Review- Amis, “Lucky Jim”

Amis_Lucky_Jim

Kingsley Amis, “Lucky Jim” (1954) – It’s probably for the best I read the great comic novel of academic fecklessness at the end of my grad student career (and, odds are, my academic career more generally) rather than at the beginning. I’ve spoken with people who say “Lucky Jim” speaks to their contemporary academic experience, and more-or-less believe them. But truth be told, the actual action in the novel is pretty far from my experience. Not that much happens, I find, and I’ve probably been lucky but the faculty I’ve worked with have all been very encouraging of me (probably a little more than makes sense given the market, but hey- I still appreciate it) and I don’t hate any of them.

But the overarching themes ring pretty true. Above all, there’s contrast between the high-minded idealistic palaver of what the university is all about, and the grubby reality based in very material things- money, sex, status, power in the most basic sense of being able to impose one’s will on others. I’m not sure that the actual grubbiness is any more grubby than any other field. But the contrast is as strong as any… though I get the idea that tech might give it a run for its money these days.

Maybe some of the difference is context. I have to admit, I find it a little hard to feel bad for our hero Jim, even beyond his own flaws, because the profession as it was ascending in the early 1950s can’t possibly be as grim as the 2010s, as humanities academia is slowly dying out. But Amis sells it pretty well. I get the impression he fell off after his first novel, but he has a sharp caricaturist’s eye. He also has the amoral sensibility with the tiny seed (or maybe infection) of moral outrage that makes classical satire work from Juvenal’s day onward. This results in a near-equal number of people who deserve it and those who don’t getting cuttingly caricatured. Amis operates in a target-rich environment of the first category — pompous academics, careerist snitches, pretensious artists — and he doesn’t spare the second category, either, mainly consisting of women just in general. Amis is a misanthrope, but the thing with misanthropy (in men anyway) is that it usually turns out to be misogyny with extra steps.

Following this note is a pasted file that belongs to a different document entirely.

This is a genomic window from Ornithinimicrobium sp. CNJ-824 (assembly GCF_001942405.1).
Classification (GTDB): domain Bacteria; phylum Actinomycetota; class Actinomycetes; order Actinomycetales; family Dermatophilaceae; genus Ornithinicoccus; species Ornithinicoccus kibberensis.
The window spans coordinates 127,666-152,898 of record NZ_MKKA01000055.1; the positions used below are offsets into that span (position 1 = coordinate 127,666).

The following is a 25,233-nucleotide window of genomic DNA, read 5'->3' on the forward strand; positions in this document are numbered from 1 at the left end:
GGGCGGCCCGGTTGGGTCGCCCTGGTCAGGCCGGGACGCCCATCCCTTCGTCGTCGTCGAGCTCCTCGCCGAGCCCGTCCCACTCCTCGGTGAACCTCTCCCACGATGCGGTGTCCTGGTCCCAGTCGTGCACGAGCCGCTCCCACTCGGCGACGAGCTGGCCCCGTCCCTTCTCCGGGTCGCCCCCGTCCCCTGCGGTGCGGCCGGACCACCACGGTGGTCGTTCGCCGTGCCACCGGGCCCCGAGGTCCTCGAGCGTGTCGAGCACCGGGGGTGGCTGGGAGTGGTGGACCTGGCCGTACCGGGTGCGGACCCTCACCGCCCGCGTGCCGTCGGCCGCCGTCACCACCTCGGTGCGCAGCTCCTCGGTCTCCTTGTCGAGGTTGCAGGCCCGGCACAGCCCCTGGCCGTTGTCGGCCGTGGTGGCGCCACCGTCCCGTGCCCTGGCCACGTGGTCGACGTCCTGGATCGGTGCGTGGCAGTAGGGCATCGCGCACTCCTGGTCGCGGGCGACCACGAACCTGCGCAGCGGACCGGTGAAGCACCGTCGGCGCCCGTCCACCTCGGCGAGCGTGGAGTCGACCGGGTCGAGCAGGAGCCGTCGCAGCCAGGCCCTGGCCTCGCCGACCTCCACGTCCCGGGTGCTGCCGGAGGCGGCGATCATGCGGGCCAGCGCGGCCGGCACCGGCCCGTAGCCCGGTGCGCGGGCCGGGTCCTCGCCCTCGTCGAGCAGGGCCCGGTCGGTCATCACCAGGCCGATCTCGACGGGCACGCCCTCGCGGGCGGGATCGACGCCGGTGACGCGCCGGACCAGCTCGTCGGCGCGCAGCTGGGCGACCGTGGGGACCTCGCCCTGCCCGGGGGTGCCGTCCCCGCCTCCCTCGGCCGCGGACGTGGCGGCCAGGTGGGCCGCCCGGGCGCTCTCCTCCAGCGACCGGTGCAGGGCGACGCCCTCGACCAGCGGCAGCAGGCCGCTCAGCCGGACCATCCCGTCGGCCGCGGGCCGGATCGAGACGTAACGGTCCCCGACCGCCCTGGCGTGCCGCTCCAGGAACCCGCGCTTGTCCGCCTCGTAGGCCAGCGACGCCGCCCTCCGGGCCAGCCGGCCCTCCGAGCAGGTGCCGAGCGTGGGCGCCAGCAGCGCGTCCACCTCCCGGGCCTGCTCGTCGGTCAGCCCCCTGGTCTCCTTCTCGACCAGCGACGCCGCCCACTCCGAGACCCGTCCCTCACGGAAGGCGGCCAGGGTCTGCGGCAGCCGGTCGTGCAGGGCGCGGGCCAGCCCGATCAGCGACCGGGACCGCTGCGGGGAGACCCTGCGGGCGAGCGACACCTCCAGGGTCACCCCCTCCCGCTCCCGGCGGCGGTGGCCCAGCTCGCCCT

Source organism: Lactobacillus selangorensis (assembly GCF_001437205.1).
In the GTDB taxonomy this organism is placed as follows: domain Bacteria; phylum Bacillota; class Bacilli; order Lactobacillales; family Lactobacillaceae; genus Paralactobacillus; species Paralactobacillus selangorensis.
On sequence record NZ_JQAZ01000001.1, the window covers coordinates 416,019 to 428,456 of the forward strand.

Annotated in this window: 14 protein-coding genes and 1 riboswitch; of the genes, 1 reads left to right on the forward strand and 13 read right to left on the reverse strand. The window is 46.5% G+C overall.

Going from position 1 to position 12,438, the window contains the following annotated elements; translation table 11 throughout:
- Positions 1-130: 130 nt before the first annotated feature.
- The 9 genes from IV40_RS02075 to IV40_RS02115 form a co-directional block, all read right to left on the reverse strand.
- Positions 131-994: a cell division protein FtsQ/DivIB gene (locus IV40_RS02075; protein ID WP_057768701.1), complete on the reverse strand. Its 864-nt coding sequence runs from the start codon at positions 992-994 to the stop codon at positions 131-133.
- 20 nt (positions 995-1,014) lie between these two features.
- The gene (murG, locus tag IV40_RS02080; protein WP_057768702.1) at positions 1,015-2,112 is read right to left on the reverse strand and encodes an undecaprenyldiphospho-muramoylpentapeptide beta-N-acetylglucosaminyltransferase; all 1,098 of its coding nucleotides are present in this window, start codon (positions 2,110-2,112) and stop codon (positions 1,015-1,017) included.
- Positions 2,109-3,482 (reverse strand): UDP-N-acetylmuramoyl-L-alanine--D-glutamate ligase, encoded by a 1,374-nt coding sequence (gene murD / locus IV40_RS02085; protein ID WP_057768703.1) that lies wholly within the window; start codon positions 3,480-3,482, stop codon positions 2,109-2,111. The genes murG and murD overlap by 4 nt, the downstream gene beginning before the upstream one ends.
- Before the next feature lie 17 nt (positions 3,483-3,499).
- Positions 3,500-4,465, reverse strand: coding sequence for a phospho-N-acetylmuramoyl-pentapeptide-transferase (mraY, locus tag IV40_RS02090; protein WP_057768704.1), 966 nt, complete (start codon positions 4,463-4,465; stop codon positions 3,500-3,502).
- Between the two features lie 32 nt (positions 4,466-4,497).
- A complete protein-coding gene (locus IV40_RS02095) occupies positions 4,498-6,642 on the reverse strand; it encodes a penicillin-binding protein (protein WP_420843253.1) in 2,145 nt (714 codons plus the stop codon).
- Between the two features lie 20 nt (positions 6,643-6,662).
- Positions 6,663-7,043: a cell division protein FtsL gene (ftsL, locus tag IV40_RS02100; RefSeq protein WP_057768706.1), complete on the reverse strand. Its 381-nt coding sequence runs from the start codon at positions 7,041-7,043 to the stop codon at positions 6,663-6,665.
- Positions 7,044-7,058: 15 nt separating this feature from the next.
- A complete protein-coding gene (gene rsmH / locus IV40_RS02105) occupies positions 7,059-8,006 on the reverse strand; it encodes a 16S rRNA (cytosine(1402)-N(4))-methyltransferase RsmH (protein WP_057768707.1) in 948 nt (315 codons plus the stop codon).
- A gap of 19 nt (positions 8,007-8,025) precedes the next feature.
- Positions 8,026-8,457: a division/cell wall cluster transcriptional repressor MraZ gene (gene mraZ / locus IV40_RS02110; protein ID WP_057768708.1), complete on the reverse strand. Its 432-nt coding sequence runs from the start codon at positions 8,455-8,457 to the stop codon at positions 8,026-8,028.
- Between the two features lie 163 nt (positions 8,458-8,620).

“Lucky Jim” was written while Amis was still at least drifting along with the far-left politics fashionable in British cultural circles at the time, though he quickly turned rightward, hard. There’s a vulgar class politics at work in the novel. Jim and the few people he likes are by-and-large working class people attempting to climb one or another pole greased not just by class hierarchy but by the very pretenses of progressiveness the notionally-more-cultured ends of that hierarchy like to display. Though it’s hard to say why Jim was in academia in the first place- he clearly hates history (though Amis gets across the fact, as true today as it was then, that actually giving a shit about your topic is by no means necessary for academic success). Why is he bothering?

Short answer- he doesn’t, for long. In the end, Jim is basically saved from the consequences of his own fuck-ups via the deus-ex-machina of an independently wealthy guy who finds him funny. This gets to an important pattern. The problem isn’t really with the social order- it’s with the wrong people (signified by wrong taste, which usually follows a wrong soul) being empowered by it. This is the message of most right-leaning satire, from South Park to Amis and, not that right-left distinctions mean much in such a distant past, but it was basically Juvenal’s point too. Maybe this is more a reflection of my own (historical) experience than anything else, but I think that’s a powerful rhetorical mode we can’t just wish away in the hopes something fairer and more structurally-woke will take its place. I’m not so sure we should, either. ****

Review- Amis, “Lucky Jim”

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